Am I aware that negative thinking means taking myself deadly serious at all times, leaving no time for laughter - and for living?

Today I Pray
If I am feeling negative, may I check myself in the mirror that is the group for any symptoms of a closed mind; tight lips, forced smile, set jaw, straight-ahead glance - and not a glimmer of humor. God, grant me the ability to laugh at myself - often - for I need that laughter to cope with the everyday commotion of living.

Today I Will Remember
To laugh at myself.

Hazelden Foundation

Nov. 30, 2015 - Readings in Recovery: The Eye Opener

Nov. 30, 2015 - Good morning & welcome to a beautiful Monday & greater new week!

Sunday, November 29, 2015

Nov. 29, 2015 - 'Cat on a Hot Tin Roof' and a challenge to masculinity

Paul Newman, Elizabeth Taylor: 'Cat on a Hot Tin Roof'
Nov. 29, 2015 - - “Cat on a Hot Tin Roof” And A Challenge To Manhood And Masculinity -

Nov. 29, 2015 - A father's call to discuss mental health issues in men - starting with his own

Nov. 29, 2015 - Getting through a relationship breakup - with Alcoholics Anonymous

Nov. 29, 2015 - Arkansas Baptist church ejects member for 'embracing' gay lifestyle

Nov. 29, 2015 - 11 reasons you're still a single gay man (Thank God!)

Nov. 29, 2015 - Gay men who defy stigma and stereotypes

Nov. 29, 2015 - A gay high school football player's unique coming out

Nov. 29, 2015 - LGBT domestic violence: It's time to shift the discussion

Nov. 29, 201 5- For many Native American communities, marriage equality is still forbidden

Nov. 29, 2015 - 15 unexpectedly candid tips for straight guys from Reddit's gay men

Nov. 29, 2015 - From Rock Hudson to Charlie Sheen, the changing face of HIV stigma

Rock Hudson, Charlie Sheen,  Freddie Mercury
Nov. 29, 2015 - - Charlie Sheen, Rock Hudson and the changing face of HIV stigma

Nov. 29, 2015 - Readings in Recovery: Today's Gift from Hazelden Betty Ford Foundation

Sunday, Nov. 29, 2015
Today's thought from Hazelden Betty Ford Foundation is:

One way to become enthusiastic is to look for the plus sign. To make progress in any difficult situation, you have to start with what's right about it and build on that.
 -- Norman Vincent Peale

Beginning our days with a positive mental outlook is a great depression chaser. Simply lifting our heads and looking up and out instead of down will make us feel better. Although we can't spend all our time staring at the sky, we can train ourselves to look for the best in ourselves and others.

Even in the middle of difficulty or pain, we have choices. We can choose a gloom-and-doom attitude and endlessly replay the thoughts that accompany it. Or we can step back and find the one good thing. We may be blinded with pain. The situation may appear hopeless, utterly bleak. But recovery guarantees that we are equal to it; that in our pain there is at least one good thing.

We are the masters of our fate. We can change even the most difficult situations with an attitude of hope and positive expectation. Approaching each day with a hopeful heart will give us a different approach to our troubles.

Today help me find the one good thing. Help me let go of fear and negativity.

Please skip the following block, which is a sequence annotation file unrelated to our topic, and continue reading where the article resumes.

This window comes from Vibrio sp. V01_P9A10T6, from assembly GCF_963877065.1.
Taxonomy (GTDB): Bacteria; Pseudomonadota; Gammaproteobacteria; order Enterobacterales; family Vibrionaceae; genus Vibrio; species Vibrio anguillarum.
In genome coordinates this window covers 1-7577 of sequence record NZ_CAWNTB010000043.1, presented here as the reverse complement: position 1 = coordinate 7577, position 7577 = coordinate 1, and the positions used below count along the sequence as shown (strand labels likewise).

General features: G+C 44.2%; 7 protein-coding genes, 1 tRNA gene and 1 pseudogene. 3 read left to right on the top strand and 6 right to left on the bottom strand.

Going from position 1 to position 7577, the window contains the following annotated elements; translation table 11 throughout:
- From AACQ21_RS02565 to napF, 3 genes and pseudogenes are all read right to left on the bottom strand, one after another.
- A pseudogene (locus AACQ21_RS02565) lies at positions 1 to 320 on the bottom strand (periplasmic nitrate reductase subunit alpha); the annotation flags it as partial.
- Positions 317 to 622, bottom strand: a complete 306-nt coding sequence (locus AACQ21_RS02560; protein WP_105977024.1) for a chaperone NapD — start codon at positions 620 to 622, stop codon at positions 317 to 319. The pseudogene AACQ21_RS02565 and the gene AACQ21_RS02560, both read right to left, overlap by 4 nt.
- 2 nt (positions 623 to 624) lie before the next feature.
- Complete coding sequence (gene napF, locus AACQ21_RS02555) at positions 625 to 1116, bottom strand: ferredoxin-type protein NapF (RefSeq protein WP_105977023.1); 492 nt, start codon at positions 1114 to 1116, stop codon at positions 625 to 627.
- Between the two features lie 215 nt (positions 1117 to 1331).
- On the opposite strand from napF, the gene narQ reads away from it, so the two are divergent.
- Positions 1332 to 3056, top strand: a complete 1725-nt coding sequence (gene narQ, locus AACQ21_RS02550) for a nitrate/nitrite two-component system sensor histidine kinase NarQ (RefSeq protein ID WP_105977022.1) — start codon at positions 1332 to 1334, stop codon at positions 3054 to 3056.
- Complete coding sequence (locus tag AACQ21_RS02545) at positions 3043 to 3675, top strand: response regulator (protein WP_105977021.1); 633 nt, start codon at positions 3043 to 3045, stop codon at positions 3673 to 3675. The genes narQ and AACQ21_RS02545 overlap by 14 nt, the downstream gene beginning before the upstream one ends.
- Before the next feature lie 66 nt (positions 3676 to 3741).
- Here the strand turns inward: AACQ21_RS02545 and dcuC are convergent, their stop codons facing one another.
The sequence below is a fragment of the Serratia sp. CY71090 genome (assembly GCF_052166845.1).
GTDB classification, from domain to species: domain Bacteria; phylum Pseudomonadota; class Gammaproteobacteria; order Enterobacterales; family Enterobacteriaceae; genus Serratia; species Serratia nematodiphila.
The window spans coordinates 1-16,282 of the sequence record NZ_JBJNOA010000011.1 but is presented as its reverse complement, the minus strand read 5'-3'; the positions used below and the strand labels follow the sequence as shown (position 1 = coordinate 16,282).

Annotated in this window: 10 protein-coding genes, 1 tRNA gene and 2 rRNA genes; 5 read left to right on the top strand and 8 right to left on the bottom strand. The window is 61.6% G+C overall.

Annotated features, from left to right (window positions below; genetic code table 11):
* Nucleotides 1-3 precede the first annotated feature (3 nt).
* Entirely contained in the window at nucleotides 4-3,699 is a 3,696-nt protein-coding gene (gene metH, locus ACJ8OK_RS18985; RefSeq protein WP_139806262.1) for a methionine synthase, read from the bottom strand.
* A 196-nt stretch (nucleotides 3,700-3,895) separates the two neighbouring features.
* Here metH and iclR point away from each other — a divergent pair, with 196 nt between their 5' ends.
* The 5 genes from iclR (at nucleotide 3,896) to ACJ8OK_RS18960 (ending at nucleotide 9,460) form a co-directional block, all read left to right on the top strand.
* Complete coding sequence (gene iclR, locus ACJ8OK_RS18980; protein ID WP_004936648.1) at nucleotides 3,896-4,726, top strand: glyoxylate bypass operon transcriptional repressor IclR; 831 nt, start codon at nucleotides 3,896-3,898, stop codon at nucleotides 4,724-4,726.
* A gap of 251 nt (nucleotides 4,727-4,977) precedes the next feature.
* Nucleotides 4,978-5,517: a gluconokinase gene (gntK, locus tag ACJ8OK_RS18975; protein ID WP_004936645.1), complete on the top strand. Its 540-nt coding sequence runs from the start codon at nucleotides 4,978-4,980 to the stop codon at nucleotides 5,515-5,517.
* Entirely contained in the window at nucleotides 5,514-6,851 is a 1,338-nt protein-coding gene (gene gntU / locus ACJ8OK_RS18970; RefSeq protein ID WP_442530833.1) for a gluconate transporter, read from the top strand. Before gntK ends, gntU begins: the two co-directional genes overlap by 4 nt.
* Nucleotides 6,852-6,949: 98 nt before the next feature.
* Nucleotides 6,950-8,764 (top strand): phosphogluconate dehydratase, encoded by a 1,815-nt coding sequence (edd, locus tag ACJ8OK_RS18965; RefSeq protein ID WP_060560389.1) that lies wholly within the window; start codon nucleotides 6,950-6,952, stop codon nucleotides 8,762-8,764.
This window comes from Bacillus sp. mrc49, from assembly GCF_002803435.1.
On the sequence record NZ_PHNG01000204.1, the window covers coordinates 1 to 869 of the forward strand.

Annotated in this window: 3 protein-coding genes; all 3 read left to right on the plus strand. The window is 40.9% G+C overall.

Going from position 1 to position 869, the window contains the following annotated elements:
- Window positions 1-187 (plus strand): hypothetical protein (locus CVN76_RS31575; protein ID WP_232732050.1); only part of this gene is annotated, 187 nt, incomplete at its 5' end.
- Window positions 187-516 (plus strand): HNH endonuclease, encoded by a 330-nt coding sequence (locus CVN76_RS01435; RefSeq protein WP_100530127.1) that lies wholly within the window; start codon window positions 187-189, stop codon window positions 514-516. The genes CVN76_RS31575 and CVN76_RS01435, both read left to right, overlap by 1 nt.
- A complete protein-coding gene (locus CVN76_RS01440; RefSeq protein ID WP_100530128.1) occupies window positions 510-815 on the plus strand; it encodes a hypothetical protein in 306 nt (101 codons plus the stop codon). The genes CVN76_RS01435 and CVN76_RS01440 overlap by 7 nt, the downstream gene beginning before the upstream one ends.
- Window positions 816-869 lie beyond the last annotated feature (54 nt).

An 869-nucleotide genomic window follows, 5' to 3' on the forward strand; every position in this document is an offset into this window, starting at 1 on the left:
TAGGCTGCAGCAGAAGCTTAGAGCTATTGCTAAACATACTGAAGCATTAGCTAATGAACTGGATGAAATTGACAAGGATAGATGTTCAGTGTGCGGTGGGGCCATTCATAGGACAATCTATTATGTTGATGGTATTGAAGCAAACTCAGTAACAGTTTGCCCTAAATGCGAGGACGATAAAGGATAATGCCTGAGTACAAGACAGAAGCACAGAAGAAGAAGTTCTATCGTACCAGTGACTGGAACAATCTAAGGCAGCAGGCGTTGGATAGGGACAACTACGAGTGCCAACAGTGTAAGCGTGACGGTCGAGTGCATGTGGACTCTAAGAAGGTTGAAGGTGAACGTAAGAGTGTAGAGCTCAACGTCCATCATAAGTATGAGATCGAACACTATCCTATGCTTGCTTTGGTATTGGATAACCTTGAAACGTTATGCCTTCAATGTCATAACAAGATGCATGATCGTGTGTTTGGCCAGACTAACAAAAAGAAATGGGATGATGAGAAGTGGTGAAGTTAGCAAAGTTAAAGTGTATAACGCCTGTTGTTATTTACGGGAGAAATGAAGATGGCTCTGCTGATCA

You are reading from the book:
Body, Mind, and Spirit © 1990 by Hazelden Foundation

Nov. 29, 2015 - Readings in Recovery: Step by Step

Step by Step
Sunday, Nov. 29, 2015

Today, if my candle is burning at both ends with responsibilities, obligations and expectations,  I will not complain or seek adulation and, instead, will practice gratitude and humility that I now am trusted to carry out what is asked and expected of me. But if I feel overwhelmed at times, I can fall back on the an edict "First Things First." The first thing is sobriety. Without it, there is nothing; with it, there is everything. The benefits sobriety bring include service to the sufferer who needs and wants to hear the message, and I should not shirk or complain about being in service. Not only does what I contribute to another soul strengthen my own against a possible slip or relapse, I need only to remember the days when I was drunk literally 24/7 and ask if those days were better than now. Today, my yesterdays are nowhere better than today, and today is where I will stay without complaining, without seeking recognition and instead ask in humility for His will and the power to carry it out. And our common journey continues. Step by step. - Chris M., 2015

Nov. 29, 2015 - Readings in Recovery: Twenty-Four Hours a Day

Twenty-Four Hours a Day
Sunday, Nov. 29, 2015

AA Thought for the Day
The AA way is the way of sobriety, and yet there are slips. Why do these slips occur? Why don't we all accept AA and stay sober from then on? There are many reasons, but it has been proved without exception that once we have become alcoholics, we can never drink successfully again. This has never been disproved by any case we know of. Many alcoholics have tried drinking after a period of sobriety from a few days to a few years, and no one that we know of has been successful in becoming a normal drinker.
Could I be the only exception to this rule?

Meditation for the Day
"We are gathered together in Thy name." First, we are gathered together, bound by a common loyalty to God and to each other. Then, when this condition has been fulfilled, God is present with us. Then, when God is there and one with us, we voice a common prayer. Then it follows that our prayer will be answered according to God's will. Then, when our prayer is answered, we are bound together in a lasting fellowship of the spirit.

Prayer for the Day